Saturday, February 13, 2010

Good-natured indulgence and casual acceptance are not forgiveness and love but an expression of indifference and sometimes hostility. Real love and forgiveness mean caring enough to be hurt, caring enough to put ourselves in others' shoes and sharing their guilt as if it were our own. Real love and forgiveness are costly--not in the sense that the guilty party must squeeze them out of the injured party but in the sense that the injured party genuinely sympathizes with the guilty and shares his or her pain. 
(Shirley Guthrie, Christian Doctrine pg, 260)

Forgiveness is a theme that continues to bop about my life in conversations, in my readings and in my personal relationships. It can be hard to forgive and it is often to easy to pretend like you have forgiven. I hope to be more intentional with the forgiveness that I hand out with my words and my actions. I hope to not allow my forgiveness to make me feel powerful. I pray that by being forgiven I can humbly forgive others.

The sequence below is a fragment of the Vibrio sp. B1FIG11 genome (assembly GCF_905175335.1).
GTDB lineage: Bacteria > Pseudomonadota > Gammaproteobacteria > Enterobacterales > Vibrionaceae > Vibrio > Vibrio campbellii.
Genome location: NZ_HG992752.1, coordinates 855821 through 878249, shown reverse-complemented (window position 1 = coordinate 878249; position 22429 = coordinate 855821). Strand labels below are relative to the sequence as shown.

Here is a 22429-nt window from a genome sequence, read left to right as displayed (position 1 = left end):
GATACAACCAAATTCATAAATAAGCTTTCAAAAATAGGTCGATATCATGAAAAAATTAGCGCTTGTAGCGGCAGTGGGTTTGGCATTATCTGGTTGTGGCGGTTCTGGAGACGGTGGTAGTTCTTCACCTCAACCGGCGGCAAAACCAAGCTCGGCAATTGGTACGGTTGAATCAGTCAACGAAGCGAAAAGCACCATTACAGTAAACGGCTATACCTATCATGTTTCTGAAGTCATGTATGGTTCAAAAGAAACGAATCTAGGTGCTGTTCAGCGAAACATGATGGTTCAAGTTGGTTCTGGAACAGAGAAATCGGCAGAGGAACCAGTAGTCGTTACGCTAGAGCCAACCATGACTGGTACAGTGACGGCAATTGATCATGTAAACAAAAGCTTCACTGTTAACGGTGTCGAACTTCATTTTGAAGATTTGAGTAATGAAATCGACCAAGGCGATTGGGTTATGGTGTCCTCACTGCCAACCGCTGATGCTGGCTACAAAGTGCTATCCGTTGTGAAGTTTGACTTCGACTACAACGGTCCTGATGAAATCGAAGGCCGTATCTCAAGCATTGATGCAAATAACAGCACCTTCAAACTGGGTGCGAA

A wise friend shared with me, from her personal experience, that it is important to forgive but in forgiving guarding one's heart must not be forgotten. Just because one may forgive another does not mean that trust has been re-instituted. 
Forgiveness is hard but forgiveness is necessary.

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